## How to Use Pot Odds

Pete Clarke | 2 months ago in Texas Hold’em Odds and Probabilities

Most of us have a basic understanding of what pot odds mean. They describe the amount we are risking compared with the size of the pot, which is currently the amount we stand to win. What many players neglect is how to actually use pot odds as an in-game thought process. As many poker decisions are close choices between whether to make an investment or not, a slight change in pot odds can dramatically affect the expected value of making a certain call. In the short-term, this swing may not be huge, but after you have played thousands of hands of that nature, the effect will be massive.

### Facing River Bets

The simplest place to start with pot odds is where there are no other complicating factors present in the situation. On the river, if we choose to call a bet in a heads-up pot, there are no future streets and no further actions by either player. This means that our decision is pure. We will always get back exactly what is in the pot when we win; no more and no less. Therefore, we can use the following simple formula to work out well we need to do to call and break-even. Pot odds in this case refer directly to our equity. We shall call this break-even percentage that we need to call our required equity.

Required Equity = Amount Risked / (Total Pot After Villain’s Bet + Amount Risked)

Villain bets 40 into 60 on the river and we think about whether to call with what appears to be a bluff catcher, meaning a hand that does not beat Villain’s value-bets but will always win against a bluff. The first step is to calculate our required equity:

Required Equity = 40 / (100 + 40) = 28.5%

This first step is very important. Subconsciously, our minds usually want to have more than 50% equity. This is because, outside of poker, they are conditioned to only want to do things that are more good than bad. In this river spot, if we lose two thirds of the time, we have a very profitable call thanks to the pot odds. The most common pitfall in doing this calculation is forgetting to add Villain’s bet on to the pot before adding the amount you are risking. Because we get our investment back if we win, it is also part of our reward. If we think that Villain is at all fond of bluffing in this situation, our pot odds will very clearly point towards a call being right.

### Calling with Draws

Before the river, a call we make will not end the action for the hand. This means that a few more factors enter the picture and will need to be considered on top of direct pot odds. The first, and our focus here is implied odds. Think of your implied odds as a boost to your pot odds created by the extra average money you can win from Villain on later streets on the occasions where you make your hand. Imagine that we have a flush draw on the turn and face a bet of 75 into a pot of 100. We think that Villain’s betting range is mainly just top pair and better and that we will need to hit our flush to win the pot. We also think that if we get there, we will be able to extract another half-pot sized bet from Villain on the river, on average. We shall call this half pot sized river bet our Implied Odds Bonus (IOB) and add it to our required equity calculation in the following way.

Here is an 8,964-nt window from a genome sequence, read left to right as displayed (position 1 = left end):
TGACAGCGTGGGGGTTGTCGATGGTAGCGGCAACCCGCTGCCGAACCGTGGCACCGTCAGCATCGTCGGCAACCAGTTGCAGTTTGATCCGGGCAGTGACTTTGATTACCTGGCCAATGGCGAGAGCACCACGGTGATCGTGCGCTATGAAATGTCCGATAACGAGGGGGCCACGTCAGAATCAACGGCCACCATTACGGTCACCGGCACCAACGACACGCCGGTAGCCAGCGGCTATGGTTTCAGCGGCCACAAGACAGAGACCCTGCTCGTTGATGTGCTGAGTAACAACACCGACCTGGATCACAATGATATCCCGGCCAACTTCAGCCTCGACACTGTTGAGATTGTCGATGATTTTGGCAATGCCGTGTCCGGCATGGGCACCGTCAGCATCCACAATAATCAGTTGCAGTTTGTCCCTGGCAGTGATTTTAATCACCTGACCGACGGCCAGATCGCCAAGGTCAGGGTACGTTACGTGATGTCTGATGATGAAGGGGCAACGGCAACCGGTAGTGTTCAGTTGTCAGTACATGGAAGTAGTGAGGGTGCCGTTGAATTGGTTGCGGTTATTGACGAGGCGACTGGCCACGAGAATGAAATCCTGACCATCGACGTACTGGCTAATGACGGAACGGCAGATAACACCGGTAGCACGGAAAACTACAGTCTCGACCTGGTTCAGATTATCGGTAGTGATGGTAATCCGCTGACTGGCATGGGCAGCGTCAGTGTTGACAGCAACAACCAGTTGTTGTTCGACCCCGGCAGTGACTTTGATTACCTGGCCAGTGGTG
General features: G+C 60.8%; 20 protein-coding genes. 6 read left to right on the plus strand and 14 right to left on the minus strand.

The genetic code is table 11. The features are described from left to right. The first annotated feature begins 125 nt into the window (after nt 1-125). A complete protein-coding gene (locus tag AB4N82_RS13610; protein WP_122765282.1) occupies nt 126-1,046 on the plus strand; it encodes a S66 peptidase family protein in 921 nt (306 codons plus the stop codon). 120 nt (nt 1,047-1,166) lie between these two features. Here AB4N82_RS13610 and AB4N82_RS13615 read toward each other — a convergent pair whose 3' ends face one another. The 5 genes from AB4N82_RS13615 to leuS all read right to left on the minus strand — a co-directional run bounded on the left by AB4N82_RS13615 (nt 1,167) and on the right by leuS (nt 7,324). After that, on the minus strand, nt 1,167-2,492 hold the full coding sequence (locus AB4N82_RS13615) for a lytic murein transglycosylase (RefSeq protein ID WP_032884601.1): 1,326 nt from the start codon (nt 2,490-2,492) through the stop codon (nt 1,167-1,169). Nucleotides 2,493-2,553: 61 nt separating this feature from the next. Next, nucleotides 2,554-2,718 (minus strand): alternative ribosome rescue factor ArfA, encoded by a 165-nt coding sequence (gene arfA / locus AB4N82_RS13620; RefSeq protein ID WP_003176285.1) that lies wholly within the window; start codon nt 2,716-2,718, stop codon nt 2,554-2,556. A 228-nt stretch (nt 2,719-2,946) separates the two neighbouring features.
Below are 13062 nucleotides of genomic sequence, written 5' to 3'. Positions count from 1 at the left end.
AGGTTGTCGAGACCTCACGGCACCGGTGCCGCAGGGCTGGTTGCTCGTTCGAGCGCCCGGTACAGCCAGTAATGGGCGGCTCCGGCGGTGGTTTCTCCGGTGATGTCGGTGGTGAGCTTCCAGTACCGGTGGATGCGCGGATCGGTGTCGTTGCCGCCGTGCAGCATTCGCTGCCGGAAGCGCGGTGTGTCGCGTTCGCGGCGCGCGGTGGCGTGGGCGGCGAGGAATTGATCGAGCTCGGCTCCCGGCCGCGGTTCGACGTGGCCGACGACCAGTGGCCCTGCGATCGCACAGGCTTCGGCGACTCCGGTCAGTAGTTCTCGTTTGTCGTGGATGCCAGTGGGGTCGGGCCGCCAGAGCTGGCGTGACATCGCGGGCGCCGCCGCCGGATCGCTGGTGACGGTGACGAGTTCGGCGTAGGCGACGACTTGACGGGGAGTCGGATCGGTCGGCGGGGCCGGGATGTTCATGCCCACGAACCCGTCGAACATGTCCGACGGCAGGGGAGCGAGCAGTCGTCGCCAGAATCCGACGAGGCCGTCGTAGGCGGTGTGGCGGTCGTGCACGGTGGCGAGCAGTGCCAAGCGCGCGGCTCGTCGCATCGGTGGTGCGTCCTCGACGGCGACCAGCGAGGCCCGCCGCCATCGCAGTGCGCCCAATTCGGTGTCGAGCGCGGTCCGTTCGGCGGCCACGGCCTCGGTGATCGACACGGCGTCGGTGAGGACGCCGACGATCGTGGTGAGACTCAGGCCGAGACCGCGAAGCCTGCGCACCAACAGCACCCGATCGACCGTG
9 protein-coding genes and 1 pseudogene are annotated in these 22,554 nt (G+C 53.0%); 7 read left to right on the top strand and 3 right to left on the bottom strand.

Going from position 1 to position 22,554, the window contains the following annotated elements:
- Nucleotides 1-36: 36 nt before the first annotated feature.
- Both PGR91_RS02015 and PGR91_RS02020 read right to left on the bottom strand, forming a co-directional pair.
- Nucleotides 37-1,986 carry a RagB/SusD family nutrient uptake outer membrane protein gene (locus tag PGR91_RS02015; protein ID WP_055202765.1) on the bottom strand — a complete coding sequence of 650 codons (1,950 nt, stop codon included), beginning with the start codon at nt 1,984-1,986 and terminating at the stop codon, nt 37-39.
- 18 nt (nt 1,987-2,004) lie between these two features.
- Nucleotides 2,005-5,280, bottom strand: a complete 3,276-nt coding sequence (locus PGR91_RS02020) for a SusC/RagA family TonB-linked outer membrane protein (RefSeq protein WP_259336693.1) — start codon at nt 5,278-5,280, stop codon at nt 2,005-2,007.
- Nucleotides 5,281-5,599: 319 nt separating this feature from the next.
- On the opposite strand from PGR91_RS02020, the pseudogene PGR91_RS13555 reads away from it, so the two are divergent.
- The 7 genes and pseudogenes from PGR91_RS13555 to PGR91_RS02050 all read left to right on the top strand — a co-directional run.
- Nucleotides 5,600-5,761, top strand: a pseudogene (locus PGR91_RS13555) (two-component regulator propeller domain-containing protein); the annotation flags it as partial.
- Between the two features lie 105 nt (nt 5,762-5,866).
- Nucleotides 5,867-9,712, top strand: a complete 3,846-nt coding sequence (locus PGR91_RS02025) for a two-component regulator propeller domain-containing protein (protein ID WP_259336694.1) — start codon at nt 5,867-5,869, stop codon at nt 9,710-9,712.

Required Equity = Amount Risked / (Total Pot After Villain’s Bet + Amount Risked + IOB)

In this case, IOB is half of the future pot after we call which is half of 250, or 125.

Required Equity = 75 / (175 + 75 + 125) = 20%

Using the rule of two, we multiply our nine outs by two to reach our predicted actual equity against Villain’s range:

9 x 2 = 18%

We are 2% short and should fold here, even with the extra boost from implied odds. If we thought that Villain was likely to pay off a larger average amount when we made our flush, this spot could quickly become a profitable call.

### Calling 3-Bets

One of the commonest uses of pot odds occurs pre-flop, particularly when we have opened with a raise and face a 3-Bet. At this decision point, the tree of possible outcomes is simply too complicated and unknown for us to do any brute force calculation. We can, however, use our experience to make an estimate of roughly how much of the pot we are likely to get back if we call. Our required equity in this case is better rephrased as pot entitlement. It is not just equity now that affects our average outcome from calling a 3-bet but many other factors. The equation, however, remains the same.

Pot Entitlement = Amount Risked / (Total Pot After Villain’s Bet + Amount Risked)

Let’s say that we open the SB to \$3 with AhTh and the BB, who is an active regular, 3-Bets us to \$9.

Pot Entitlement = 6 / (12 + 6) = 33%

We can call this 3-Bet if we believe that we are entitled to 33% of this pot or more on average. Even though we are out of position, our hand is very strong in the context of a blind vs. blind battle. We should expect Villain to be 3-Betting many hands against which we are in good shape. Although we may not be entitled to as much as half of the pot, and so our mind will naturally lean towards wanting to fold, calling is clearly a better choice as long as Villain is reasonably aggressive in this spot. It all comes down to pot odds and how little of the pot they actually demand that we win in order to get our pre-flop call back.

### Conclusion

As we improve as players, we learn more and more about how to analyse pot odds and how large an affect they have on the profitability of an investment. Today we have just scratched the surface, but the pattern is clear. The closer we get to the river; the more pot odds relate to our equity against our opponent’s range. On earlier streets, pot odds outline how well we need to do in general and this can be a result of many factors that can only be estimated, not calculated exactly.